White or Brown Sugar?

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Do you find yourself paying more for brown sugar than the “regular” white sugar? Have you ever wondered which is healthier for you?

In order to answer, let’s explain how sugar is manufactured. Yes, although it comes from sugar canes or beets, sugar does go through quite a bit of processing before we see it in its final form on supermarket shelves.

What you need to know:
The raw materials utilized are either sugar cane stalks or sugar beet (a root). Let’s talk sugar cane today:

  1. After the sugar cane stalks are harvested, they are chopped into small pieces
  2. The stalk pieces are pulverized in order to release the sugary cane juice.
  3. the juice usually has some impurities in it such as mud, pieces of stalk and other stuff, so it is filtered using both mechanical and chemical processes (using  polyacrylamides).
  4.  The purified liquid is boiled until the water evaporates.
  5. The remaining “juice” is heated once again and the sugar begins to crystallize. A side product that is left over is called mother liquor (it is the source of molasses)
  6. A centrifuge is used to separate individual sugar crystals.

The result is raw sugar. The crystals are relatively large and have a brownish tinge to them. Stay tuned folks, this is NOT brown sugar.

Raw sugar is shipped to a refinery for further processing to create the white sugar that we know:

  1. The raw sugar is heated and melts into a liquid again.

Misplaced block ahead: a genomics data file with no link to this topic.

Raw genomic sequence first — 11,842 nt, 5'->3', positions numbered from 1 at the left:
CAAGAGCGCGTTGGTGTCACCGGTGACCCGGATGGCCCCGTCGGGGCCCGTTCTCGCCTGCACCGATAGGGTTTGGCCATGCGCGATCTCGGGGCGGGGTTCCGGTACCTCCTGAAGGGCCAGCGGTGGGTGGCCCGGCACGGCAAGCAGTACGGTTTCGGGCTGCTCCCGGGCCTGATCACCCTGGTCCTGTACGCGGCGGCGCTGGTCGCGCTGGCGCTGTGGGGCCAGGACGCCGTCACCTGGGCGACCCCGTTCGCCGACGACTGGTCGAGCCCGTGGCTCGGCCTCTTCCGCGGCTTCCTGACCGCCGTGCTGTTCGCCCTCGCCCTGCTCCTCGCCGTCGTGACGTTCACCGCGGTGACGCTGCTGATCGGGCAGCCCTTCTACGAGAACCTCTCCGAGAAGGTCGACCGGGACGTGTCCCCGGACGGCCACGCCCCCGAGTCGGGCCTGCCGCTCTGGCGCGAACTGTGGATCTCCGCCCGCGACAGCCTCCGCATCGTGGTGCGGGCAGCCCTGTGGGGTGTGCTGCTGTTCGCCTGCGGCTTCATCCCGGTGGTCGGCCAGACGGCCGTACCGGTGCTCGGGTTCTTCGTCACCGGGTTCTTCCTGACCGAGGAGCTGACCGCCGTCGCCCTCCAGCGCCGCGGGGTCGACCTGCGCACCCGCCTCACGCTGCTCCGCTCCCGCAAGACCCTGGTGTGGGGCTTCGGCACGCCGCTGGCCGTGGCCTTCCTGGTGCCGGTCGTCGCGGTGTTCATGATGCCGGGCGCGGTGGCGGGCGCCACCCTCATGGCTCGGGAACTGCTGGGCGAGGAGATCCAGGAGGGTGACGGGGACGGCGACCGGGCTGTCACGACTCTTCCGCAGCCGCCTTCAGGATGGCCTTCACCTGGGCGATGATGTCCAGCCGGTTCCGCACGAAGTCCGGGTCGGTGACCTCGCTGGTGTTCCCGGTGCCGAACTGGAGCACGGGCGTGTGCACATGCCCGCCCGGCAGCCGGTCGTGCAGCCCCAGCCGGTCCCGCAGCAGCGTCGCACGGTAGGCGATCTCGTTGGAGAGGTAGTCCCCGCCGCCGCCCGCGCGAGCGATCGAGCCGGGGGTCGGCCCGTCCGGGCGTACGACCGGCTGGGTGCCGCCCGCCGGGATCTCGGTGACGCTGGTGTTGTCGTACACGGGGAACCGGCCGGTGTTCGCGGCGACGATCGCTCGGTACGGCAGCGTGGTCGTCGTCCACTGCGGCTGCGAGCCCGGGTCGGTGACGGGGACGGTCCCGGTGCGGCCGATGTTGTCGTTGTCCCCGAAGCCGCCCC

2. The coloration is removed by using chemicals such as phosphoric acid and calcium hydroxide or calcium dioxide.
  3. The liquid is boiled one last time in order concentrate it into the fine white granulated crystals that make up white sugar, or refined sugar.

White and brown sugar are similar in calorie content, with 1/4 cup of white sugar containing 194 calories and 1/4 cup of packed brown sugar containing 209 calories. All of the calories in white sugar come from carbohydrates, of which there is 50 g. There are three types of carbohydrates: fiber, starch and sugar. All 50 g of these carbohydrates is sugar, all of which is in the form of sucrose. Nearly all of the calories in brown sugar come from carbohydrates as well, although one serving does contain 0.07 g of protein. However, this protein accounts for less than 1 of the 209 calories per serving. One serving of brown sugar contains 54 g of carbohydrates, nearly all of which are sugar. Brown sugar is primarily sucrose, although the added molasses provides small amounts, less than 1 g, of glucose and fructose.

Okay so sugar ought not to be a paramount thing in our diet and yes insignificance of nutrients in both sugars is not something to dwell on…But look at these trait comparisons…
Physical Appearance
Yellowish-brown sugar in the rich aroma of tropical sugarcane.
No flavor, taste, or color from natural sources.
Production Process
Produced by a precise co-crystallization process to retain natural flavor & color components.
Ordinary sugar manufacture process employs several chemicals.
Chemical Additives
At no stage in the production process, are any chemical additives added. It is free from any harmful chemicals like phosphoric acid, formic acid, sulfur dioxide, preservatives/bleaching agents. This results in a health-friendly and chemical-free sugar.
Processing involves a potpourri of chemicals; all finally showing their impact on our health in the long run. Sulfur carryover puts health at stake.
Nutrition Content
Apart from a pure and natural sweetness, it contains 187 mg calcium, 56 mg phosphorous, 4.8mg iron, 757 mg potassium, and 97 mg sodium per cup of sugar-all from natural sources.
Does not contain natural minerals.
Now, this makes brown sugar the safest bet in Kenyan market!